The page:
One of the most fun things to do in Germany is a wine tasting or Weinprobe (pronounced VAIHN-pro-buh). Since about 60 percent of all German wine is produced in the state of Rheinland-Pfalz, residents of the KMC are in the middle of a wine tasting wonderland. The Rheinland-Pfalz (in English, it is Rhineland-Palatinate) contains six distinct German wine-growing regions: Ahr, Moselle-Saar-Ruwer, Middle Rhine Valley, Nahe, Rheinhessen and Pfalz.
Those of you that live in the Wiesbaden area are right on the Rheinhessen winegrowing region, and you are a stone’s throw from the Rheingau and Nahe wine-growing areas as well, so from your vantage point, there are also a lot of choices.
Residents in the Stuttgart area are closest to the Württemberg winegrowing region, but the Baden region is not far away. Keep driving north out of Stuttgart, and you’ll enter the Franken winegrowing region.
For further information about German winegrowing regions, visit https://www.germanwineusa.com.
Most German wineries allow you to taste their wine at no charge. It is advisable to pick a winery, find their website and either call them or send them an email to make an appointment. If you plan to do a Weinprobe on a Saturday, you often do not need to make an appointment if you arrive at the winery between about 10 a.m. and 3 p.m., but it is always best to check first.
Winegrowing is almost always a family affair. If you arrive during the grape harvesting season (September and part of October), the family may be hard at work, with grandma or grandpa chipping in to do the wine pouring and serving.
Wineries usually have a tasting room with a table and chairs for its guests. Often they are nicely decorated with wine paraphernalia and family photos. They will offer you a wine list that shows what they have available.
The wine lists are often quite comprehensive, but basically they are broken down into different categories much like in the U.S. The first wines listed are usually whites, then rosé wines followed by reds. Sekt, which is Germany’s sparking wine, is often listed separately. Distilled wines (“Destillate“ in German) and liqueurs (“Likör“ in German) are normally posted last.
Each of these categories is broken down into the different types of grapes. The most common white wines are Riesling, White Burgundy (Weißerburgunder), Gray Burgundy (Grauer Burgunder), Chardonnay, and Sauvignon Blanc.
Reds often include Black Riesling (Schwarzriesling), St. Laurent, Spätburgunder, and sometimes a Cabernet Sauvignon and/or Merlot.
In general, you would want to taste the white wines first, then the sekt and finally the reds. Tastings often do not include the distilled wines or liqueurs, but you can request this if you want.
You always want to taste the dry wines first, followed by the fruitier or sweeter wines. In the past, German wines were almost always sweet like Liebfraumilch or Blue Nun, both of which were about the only German wines you could find in the States back in the 70s and 80s.
Now most German white wine is dry, or “trocken“ in German (pronounced TRO-ken), and this is always written on the label to distinguish a dry wine from a fruitier or sweet wine. If a wine on the wine list is dry, it will always be annotated with “trocken,“ so there should be no doubt what you are drinking. If you aren’t sure, your host will be happy to help you and offer recommendations.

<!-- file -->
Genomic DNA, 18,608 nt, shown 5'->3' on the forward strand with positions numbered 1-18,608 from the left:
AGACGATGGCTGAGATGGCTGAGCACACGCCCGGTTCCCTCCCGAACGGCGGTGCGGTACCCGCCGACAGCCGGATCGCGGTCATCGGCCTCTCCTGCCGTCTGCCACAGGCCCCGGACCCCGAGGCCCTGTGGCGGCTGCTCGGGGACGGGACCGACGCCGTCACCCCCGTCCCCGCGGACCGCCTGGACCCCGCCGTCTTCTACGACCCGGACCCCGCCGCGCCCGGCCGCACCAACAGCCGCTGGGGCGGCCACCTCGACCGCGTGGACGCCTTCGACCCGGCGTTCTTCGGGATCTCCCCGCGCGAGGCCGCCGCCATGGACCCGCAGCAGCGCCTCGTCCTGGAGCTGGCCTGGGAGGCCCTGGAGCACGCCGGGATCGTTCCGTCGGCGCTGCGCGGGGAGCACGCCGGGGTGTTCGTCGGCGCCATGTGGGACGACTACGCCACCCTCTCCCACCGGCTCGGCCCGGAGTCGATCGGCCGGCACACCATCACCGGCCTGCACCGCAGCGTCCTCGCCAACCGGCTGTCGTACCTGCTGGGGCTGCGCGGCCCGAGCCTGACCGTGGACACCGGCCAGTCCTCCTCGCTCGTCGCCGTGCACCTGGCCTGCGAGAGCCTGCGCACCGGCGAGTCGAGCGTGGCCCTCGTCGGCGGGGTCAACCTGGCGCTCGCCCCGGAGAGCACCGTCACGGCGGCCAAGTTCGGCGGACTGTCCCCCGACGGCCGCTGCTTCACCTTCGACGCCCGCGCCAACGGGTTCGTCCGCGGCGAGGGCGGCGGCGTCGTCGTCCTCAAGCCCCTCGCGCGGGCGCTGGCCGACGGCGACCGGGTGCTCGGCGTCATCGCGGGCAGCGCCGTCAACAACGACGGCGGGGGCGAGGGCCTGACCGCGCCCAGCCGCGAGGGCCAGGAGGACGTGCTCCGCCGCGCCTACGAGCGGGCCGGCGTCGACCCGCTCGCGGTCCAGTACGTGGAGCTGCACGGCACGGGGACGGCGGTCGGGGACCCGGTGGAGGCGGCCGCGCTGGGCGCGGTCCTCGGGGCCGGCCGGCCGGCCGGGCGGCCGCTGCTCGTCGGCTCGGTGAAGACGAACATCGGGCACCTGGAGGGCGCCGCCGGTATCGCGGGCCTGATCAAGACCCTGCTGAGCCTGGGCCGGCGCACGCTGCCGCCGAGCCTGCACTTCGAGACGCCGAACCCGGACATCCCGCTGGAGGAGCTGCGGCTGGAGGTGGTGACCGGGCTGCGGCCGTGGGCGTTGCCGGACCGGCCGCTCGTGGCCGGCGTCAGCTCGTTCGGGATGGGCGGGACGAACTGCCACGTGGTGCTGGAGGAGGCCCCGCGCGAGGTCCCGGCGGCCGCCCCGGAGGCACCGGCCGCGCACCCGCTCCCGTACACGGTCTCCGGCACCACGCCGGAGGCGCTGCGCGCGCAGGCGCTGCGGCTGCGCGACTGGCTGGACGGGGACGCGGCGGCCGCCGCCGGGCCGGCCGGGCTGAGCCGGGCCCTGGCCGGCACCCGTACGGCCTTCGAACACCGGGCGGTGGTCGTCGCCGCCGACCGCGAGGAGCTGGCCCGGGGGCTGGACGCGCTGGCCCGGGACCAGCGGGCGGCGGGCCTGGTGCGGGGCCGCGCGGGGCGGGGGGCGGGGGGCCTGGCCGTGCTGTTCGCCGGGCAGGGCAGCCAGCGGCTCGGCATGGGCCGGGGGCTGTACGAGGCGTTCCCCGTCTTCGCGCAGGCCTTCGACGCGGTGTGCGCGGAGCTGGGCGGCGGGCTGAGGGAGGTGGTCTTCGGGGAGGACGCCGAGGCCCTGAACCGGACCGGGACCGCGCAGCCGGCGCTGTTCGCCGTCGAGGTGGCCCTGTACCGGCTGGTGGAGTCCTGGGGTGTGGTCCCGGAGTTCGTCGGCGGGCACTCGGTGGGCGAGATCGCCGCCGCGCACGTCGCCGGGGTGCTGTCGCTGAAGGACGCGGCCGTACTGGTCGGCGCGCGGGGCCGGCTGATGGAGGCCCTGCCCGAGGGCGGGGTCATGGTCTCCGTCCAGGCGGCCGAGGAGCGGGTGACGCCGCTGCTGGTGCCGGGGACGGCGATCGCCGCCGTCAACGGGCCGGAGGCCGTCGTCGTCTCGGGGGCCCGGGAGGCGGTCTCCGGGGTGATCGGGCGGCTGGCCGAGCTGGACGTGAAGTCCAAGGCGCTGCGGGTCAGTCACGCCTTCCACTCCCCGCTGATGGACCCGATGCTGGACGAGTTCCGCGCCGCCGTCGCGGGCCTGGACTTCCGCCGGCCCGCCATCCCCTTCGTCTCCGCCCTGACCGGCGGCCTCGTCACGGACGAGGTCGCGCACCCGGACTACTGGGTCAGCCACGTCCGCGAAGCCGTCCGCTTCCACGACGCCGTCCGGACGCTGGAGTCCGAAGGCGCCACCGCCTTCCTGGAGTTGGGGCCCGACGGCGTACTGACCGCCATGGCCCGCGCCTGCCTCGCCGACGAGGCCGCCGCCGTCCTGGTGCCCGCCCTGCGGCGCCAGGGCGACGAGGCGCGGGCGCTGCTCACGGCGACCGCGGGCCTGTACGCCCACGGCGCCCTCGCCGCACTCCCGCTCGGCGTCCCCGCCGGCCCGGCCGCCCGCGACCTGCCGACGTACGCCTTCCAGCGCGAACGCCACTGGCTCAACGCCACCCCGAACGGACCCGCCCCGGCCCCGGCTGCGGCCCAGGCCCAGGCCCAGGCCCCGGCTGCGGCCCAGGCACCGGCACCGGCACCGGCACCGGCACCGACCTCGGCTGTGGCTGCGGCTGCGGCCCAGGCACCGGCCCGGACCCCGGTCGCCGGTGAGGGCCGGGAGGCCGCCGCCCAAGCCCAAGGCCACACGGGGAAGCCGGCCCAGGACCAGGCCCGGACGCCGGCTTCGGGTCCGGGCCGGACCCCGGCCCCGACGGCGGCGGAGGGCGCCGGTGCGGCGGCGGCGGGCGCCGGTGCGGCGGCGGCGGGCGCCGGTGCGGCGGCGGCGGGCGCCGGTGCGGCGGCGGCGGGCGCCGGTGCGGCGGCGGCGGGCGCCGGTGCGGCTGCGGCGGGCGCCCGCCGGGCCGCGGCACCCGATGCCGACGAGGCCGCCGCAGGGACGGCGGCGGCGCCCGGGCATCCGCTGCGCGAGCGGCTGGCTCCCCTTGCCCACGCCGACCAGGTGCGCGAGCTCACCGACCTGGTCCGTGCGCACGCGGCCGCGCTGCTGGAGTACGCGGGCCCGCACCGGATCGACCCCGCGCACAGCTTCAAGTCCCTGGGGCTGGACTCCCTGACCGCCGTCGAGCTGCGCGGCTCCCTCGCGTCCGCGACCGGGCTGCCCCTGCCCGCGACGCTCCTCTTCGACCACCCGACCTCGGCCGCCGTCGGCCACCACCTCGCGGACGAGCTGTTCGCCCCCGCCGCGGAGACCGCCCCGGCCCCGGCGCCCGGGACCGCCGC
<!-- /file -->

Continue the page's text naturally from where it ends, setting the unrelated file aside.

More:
The wine tasting is normally free-of-charge, but it is always polite to purchase a bottle or two during your visit. The more wine you taste, the more bottles you should feel obligated to purchase.
If you decide to try a lot of the wines on the wine list, my rule of thumb is to buy at least a box of wine, that is, six bottles. You can get six different bottles if you like– mix and match as you wish.
The prices are usually shown on the wine list including VAT, but don’t be afraid to ask if you are not sure. If it is important that they accept a VAT form, make sure you ask before you visit the winery.
Many Germans do not swallow the wine during a tasting. For this reason, there is usually a container that is used to spit the wine into after you slush it around in your mouth a little. This helps keep your blood alcohol at a reasonable level but be careful. Some of the wine gets absorbed into your bloodstream even if you just slush it around and don’t actually swallow the wine.
- Amount of Wine — during a tasting, you will normally be poured a sip, not a glass, of wine.
- Holding the Wine Glass — try to hold the glass by the stem. It is also acceptable to grasp the glass by the foot. This is done to avoid having your fingers prematurely “warm“ the wine you are about to taste.
- Transparency — unless you are tasting wine made of newly harvested grapes, known as Federweißer (pronounced FAY-dur-WAI-sur), the wine should be clear, that is, not cloudy.
- Aroma — Always swirl the glass, so the wine can breathe and the aroma can circulate and fill the glass, then smell the wine. With enough practice, you can detect ‘cork’ in a wine, which is bad. You should not drink wine with a ‘cork’ aroma. You can also learn to smell other characteristics, such as citrus, berries, etc.
- Sip the wine— don’t chug it.
- Swirl the wine around in your mouth for a few seconds. This helps spread the flavors and makes them more easily discernable.
- Swallow or spit out the wine you have tasted.
- Finish. Continue to assess the flavors of the wine after you swallow or spit out the wine. This is known as the finish or aftertaste.
Herr Stephan Eckel is the General Manager of the Oggersheimer Druckzentrum which prints the Kaiserslautern American newspaper. He lives in the Vorderpfalz and offered the following recommendations for a weinprobe. They are all close to Kaiserslautern, for example, Weingut Knipser is less than 30 minutes from K-town.
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